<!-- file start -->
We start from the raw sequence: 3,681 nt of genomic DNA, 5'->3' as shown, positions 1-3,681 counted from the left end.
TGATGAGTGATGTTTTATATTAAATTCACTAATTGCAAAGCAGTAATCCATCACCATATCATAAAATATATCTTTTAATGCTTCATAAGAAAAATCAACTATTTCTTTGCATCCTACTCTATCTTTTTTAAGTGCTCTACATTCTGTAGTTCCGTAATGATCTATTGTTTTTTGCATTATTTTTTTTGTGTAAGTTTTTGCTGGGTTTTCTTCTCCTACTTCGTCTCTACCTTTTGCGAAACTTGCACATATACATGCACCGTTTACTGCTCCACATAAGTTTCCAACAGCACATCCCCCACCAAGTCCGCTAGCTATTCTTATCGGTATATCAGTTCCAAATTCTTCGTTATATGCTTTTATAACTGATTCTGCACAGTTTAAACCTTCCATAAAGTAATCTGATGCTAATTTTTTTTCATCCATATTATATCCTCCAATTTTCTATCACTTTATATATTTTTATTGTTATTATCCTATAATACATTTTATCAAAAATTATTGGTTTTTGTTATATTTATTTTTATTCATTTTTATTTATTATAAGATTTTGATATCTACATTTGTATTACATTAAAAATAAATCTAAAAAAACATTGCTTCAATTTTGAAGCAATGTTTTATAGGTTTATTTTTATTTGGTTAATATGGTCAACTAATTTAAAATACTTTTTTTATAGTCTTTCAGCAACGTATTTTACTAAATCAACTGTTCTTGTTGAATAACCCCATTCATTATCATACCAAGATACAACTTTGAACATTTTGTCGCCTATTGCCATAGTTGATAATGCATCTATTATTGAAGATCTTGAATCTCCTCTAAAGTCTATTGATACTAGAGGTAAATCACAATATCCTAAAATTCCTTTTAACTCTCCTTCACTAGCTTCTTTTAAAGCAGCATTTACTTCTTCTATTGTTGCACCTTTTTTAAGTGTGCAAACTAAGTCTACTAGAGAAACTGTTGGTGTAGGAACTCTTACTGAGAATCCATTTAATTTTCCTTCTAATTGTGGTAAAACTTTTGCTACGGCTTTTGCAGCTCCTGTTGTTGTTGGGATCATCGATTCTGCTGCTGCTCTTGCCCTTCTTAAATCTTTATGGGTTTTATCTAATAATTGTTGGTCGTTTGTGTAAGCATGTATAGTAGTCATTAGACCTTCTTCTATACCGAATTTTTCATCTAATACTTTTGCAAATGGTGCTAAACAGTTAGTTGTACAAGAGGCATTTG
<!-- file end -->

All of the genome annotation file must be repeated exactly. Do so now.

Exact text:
We start from the raw sequence: 3,681 nt of genomic DNA, 5'->3' as shown, positions 1-3,681 counted from the left end.
TGATGAGTGATGTTTTATATTAAATTCACTAATTGCAAAGCAGTAATCCATCACCATATCATAAAATATATCTTTTAATGCTTCATAAGAAAAATCAACTATTTCTTTGCATCCTACTCTATCTTTTTTAAGTGCTCTACATTCTGTAGTTCCGTAATGATCTATTGTTTTTTGCATTATTTTTTTTGTGTAAGTTTTTGCTGGGTTTTCTTCTCCTACTTCGTCTCTACCTTTTGCGAAACTTGCACATATACATGCACCGTTTACTGCTCCACATAAGTTTCCAACAGCACATCCCCCACCAAGTCCGCTAGCTATTCTTATCGGTATATCAGTTCCAAATTCTTCGTTATATGCTTTTATAACTGATTCTGCACAGTTTAAACCTTCCATAAAGTAATCTGATGCTAATTTTTTTTCATCCATATTATATCCTCCAATTTTCTATCACTTTATATATTTTTATTGTTATTATCCTATAATACATTTTATCAAAAATTATTGGTTTTTGTTATATTTATTTTTATTCATTTTTATTTATTATAAGATTTTGATATCTACATTTGTATTACATTAAAAATAAATCTAAAAAAACATTGCTTCAATTTTGAAGCAATGTTTTATAGGTTTATTTTTATTTGGTTAATATGGTCAACTAATTTAAAATACTTTTTTTATAGTCTTTCAGCAACGTATTTTACTAAATCAACTGTTCTTGTTGAATAACCCCATTCATTATCATACCAAGATACAACTTTGAACATTTTGTCGCCTATTGCCATAGTTGATAATGCATCTATTATTGAAGATCTTGAATCTCCTCTAAAGTCTATTGATACTAGAGGTAAATCACAATATCCTAAAATTCCTTTTAACTCTCCTTCACTAGCTTCTTTTAAAGCAGCATTTACTTCTTCTATTGTTGCACCTTTTTTAAGTGTGCAAACTAAGTCTACTAGAGAAACTGTTGGTGTAGGAACTCTTACTGAGAATCCATTTAATTTTCCTTCTAATTGTGGTAAAACTTTTGCTACGGCTTTTGCAGCTCCTGTTGTTGTTGGGATCATCGATTCTGCTGCTGCTCTTGCCCTTCTTAAATCTTTATGGGTTTTATCTAATAATTGTTGGTCGTTTGTGTAAGCATGTATAGTAGTCATTAGACCTTCTTCTATACCGAATTTTTCATCTAATACTTTTGCAAATGGTGCTAAACAGTTAGTTGTACAAGAGGCATTTG